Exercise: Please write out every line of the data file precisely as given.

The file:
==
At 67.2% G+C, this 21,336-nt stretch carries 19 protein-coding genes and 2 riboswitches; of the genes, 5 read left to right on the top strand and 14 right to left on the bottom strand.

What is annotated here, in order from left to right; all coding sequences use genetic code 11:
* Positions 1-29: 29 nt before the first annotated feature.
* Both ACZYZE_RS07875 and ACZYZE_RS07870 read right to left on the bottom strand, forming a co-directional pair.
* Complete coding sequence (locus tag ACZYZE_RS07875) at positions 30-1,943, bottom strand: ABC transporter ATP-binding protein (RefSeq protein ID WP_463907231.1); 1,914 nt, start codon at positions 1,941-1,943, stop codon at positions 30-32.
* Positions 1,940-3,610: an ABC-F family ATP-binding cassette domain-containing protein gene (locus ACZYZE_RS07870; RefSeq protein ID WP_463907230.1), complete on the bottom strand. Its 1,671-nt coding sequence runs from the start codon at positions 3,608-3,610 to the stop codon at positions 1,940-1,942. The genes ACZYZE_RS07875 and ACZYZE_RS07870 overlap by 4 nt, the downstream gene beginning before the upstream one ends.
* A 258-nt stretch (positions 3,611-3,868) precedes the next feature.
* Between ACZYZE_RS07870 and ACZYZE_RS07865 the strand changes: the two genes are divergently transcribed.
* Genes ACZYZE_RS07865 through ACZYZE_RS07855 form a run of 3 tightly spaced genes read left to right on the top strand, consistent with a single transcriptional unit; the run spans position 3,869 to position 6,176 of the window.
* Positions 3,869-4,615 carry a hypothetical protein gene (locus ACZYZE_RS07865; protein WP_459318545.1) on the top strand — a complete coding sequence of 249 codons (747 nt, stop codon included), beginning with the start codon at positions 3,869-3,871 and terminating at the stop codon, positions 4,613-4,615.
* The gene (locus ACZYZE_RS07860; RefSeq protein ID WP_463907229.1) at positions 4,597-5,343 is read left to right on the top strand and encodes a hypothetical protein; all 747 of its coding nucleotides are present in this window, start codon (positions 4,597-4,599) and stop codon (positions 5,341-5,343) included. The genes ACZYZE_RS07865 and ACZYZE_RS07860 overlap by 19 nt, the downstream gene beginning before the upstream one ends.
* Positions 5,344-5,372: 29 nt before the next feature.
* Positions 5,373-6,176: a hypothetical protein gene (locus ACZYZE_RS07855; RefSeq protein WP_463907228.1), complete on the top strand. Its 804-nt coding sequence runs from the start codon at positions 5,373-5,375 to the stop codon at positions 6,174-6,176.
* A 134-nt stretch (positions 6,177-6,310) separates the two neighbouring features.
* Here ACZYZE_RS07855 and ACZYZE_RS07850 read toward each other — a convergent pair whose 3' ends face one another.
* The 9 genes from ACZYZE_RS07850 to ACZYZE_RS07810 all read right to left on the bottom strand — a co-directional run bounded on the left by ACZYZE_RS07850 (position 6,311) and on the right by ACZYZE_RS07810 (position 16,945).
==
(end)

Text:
At 67.2% G+C, this 21,336-nt stretch carries 19 protein-coding genes and 2 riboswitches; of the genes, 5 read left to right on the top strand and 14 right to left on the bottom strand.

What is annotated here, in order from left to right; all coding sequences use genetic code 11:
* Positions 1-29: 29 nt before the first annotated feature.
* Both ACZYZE_RS07875 and ACZYZE_RS07870 read right to left on the bottom strand, forming a co-directional pair.
* Complete coding sequence (locus tag ACZYZE_RS07875) at positions 30-1,943, bottom strand: ABC transporter ATP-binding protein (RefSeq protein ID WP_463907231.1); 1,914 nt, start codon at positions 1,941-1,943, stop codon at positions 30-32.
* Positions 1,940-3,610: an ABC-F family ATP-binding cassette domain-containing protein gene (locus ACZYZE_RS07870; RefSeq protein ID WP_463907230.1), complete on the bottom strand. Its 1,671-nt coding sequence runs from the start codon at positions 3,608-3,610 to the stop codon at positions 1,940-1,942. The genes ACZYZE_RS07875 and ACZYZE_RS07870 overlap by 4 nt, the downstream gene beginning before the upstream one ends.
* A 258-nt stretch (positions 3,611-3,868) precedes the next feature.
* Between ACZYZE_RS07870 and ACZYZE_RS07865 the strand changes: the two genes are divergently transcribed.
* Genes ACZYZE_RS07865 through ACZYZE_RS07855 form a run of 3 tightly spaced genes read left to right on the top strand, consistent with a single transcriptional unit; the run spans position 3,869 to position 6,176 of the window.
* Positions 3,869-4,615 carry a hypothetical protein gene (locus ACZYZE_RS07865; protein WP_459318545.1) on the top strand — a complete coding sequence of 249 codons (747 nt, stop codon included), beginning with the start codon at positions 3,869-3,871 and terminating at the stop codon, positions 4,613-4,615.
* The gene (locus ACZYZE_RS07860; RefSeq protein ID WP_463907229.1) at positions 4,597-5,343 is read left to right on the top strand and encodes a hypothetical protein; all 747 of its coding nucleotides are present in this window, start codon (positions 4,597-4,599) and stop codon (positions 5,341-5,343) included. The genes ACZYZE_RS07865 and ACZYZE_RS07860 overlap by 19 nt, the downstream gene beginning before the upstream one ends.
* Positions 5,344-5,372: 29 nt before the next feature.
* Positions 5,373-6,176: a hypothetical protein gene (locus ACZYZE_RS07855; RefSeq protein WP_463907228.1), complete on the top strand. Its 804-nt coding sequence runs from the start codon at positions 5,373-5,375 to the stop codon at positions 6,174-6,176.
* A 134-nt stretch (positions 6,177-6,310) separates the two neighbouring features.
* Here ACZYZE_RS07855 and ACZYZE_RS07850 read toward each other — a convergent pair whose 3' ends face one another.
* The 9 genes from ACZYZE_RS07850 to ACZYZE_RS07810 all read right to left on the bottom strand — a co-directional run bounded on the left by ACZYZE_RS07850 (position 6,311) and on the right by ACZYZE_RS07810 (position 16,945).